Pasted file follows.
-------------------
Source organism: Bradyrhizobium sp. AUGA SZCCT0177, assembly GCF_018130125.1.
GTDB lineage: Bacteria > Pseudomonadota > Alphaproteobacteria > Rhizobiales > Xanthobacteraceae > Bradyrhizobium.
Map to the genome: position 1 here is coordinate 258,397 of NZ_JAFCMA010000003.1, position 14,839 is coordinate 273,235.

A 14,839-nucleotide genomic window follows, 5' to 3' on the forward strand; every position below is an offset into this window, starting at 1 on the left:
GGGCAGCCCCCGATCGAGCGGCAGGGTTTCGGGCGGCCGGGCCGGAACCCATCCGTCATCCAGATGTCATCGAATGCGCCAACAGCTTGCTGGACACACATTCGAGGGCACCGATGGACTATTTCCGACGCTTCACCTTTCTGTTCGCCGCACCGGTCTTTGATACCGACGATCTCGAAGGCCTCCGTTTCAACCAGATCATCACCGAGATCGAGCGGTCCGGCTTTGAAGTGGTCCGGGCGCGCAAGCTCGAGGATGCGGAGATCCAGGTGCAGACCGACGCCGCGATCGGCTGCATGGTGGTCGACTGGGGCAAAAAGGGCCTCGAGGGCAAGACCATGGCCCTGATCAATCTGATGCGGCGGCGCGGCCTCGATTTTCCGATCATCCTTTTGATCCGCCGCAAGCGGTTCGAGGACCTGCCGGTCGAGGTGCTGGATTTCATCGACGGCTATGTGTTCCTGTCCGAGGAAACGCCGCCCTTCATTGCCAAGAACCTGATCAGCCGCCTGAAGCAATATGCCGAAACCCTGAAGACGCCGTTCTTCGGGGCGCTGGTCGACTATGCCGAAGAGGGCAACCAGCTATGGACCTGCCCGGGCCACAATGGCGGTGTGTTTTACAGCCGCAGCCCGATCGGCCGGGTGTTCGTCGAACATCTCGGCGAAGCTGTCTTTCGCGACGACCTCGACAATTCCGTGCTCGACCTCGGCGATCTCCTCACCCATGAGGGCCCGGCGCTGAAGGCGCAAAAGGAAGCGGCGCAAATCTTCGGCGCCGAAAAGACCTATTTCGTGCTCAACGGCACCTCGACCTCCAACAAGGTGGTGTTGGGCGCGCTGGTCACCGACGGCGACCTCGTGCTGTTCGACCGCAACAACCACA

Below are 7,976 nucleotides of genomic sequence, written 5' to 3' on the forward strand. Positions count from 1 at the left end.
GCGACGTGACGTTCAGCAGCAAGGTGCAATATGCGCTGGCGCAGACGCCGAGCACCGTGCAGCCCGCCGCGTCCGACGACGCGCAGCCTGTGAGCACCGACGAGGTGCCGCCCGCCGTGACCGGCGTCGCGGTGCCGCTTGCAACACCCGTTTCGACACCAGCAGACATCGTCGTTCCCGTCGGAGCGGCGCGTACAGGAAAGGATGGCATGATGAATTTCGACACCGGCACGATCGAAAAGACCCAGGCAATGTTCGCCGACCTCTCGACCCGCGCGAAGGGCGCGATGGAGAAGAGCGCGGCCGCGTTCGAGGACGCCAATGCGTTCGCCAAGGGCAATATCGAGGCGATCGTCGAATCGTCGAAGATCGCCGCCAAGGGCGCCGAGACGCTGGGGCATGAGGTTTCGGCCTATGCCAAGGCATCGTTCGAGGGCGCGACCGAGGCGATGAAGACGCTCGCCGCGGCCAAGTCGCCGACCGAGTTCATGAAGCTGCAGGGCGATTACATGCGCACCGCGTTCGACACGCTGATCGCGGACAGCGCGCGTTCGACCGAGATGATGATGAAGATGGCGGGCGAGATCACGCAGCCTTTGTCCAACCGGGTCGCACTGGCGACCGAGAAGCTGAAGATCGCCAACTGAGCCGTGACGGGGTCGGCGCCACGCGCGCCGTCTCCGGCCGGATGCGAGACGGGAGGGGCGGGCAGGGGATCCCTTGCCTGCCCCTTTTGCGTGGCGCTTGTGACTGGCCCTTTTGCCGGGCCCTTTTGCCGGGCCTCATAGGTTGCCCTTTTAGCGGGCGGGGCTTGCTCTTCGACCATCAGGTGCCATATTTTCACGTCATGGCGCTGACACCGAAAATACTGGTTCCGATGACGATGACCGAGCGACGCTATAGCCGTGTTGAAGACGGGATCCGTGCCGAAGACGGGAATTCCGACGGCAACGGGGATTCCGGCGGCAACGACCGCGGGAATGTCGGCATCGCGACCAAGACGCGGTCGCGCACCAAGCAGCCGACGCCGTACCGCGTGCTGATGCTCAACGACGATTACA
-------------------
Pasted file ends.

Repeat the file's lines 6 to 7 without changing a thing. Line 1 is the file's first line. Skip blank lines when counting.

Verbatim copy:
Below are 7,976 nucleotides of genomic sequence, written 5' to 3' on the forward strand. Positions count from 1 at the left end.
GCGACGTGACGTTCAGCAGCAAGGTGCAATATGCGCTGGCGCAGACGCCGAGCACCGTGCAGCCCGCCGCGTCCGACGACGCGCAGCCTGTGAGCACCGACGAGGTGCCGCCCGCCGTGACCGGCGTCGCGGTGCCGCTTGCAACACCCGTTTCGACACCAGCAGACATCGTCGTTCCCGTCGGAGCGGCGCGTACAGGAAAGGATGGCATGATGAATTTCGACACCGGCACGATCGAAAAGACCCAGGCAATGTTCGCCGACCTCTCGACCCGCGCGAAGGGCGCGATGGAGAAGAGCGCGGCCGCGTTCGAGGACGCCAATGCGTTCGCCAAGGGCAATATCGAGGCGATCGTCGAATCGTCGAAGATCGCCGCCAAGGGCGCCGAGACGCTGGGGCATGAGGTTTCGGCCTATGCCAAGGCATCGTTCGAGGGCGCGACCGAGGCGATGAAGACGCTCGCCGCGGCCAAGTCGCCGACCGAGTTCATGAAGCTGCAGGGCGATTACATGCGCACCGCGTTCGACACGCTGATCGCGGACAGCGCGCGTTCGACCGAGATGATGATGAAGATGGCGGGCGAGATCACGCAGCCTTTGTCCAACCGGGTCGCACTGGCGACCGAGAAGCTGAAGATCGCCAACTGAGCCGTGACGGGGTCGGCGCCACGCGCGCCGTCTCCGGCCGGATGCGAGACGGGAGGGGCGGGCAGGGGATCCCTTGCCTGCCCCTTTTGCGTGGCGCTTGTGACTGGCCCTTTTGCCGGGCCCTTTTGCCGGGCCTCATAGGTTGCCCTTTTAGCGGGCGGGGCTTGCTCTTCGACCATCAGGTGCCATATTTTCACGTCATGGCGCTGACACCGAAAATACTGGTTCCGATGACGATGACCGAGCGACGCTATAGCCGTGTTGAAGACGGGATCCGTGCCGAAGACGGGAATTCCGACGGCAACGGGGATTCCGGCGGCAACGACCGCGGGAATGTCGGCATCGCGACCAAGACGCGGTCGCGCACCAAGCAGCCGACGCCGTACCGCGTGCTGATGCTCAACGACGATTACA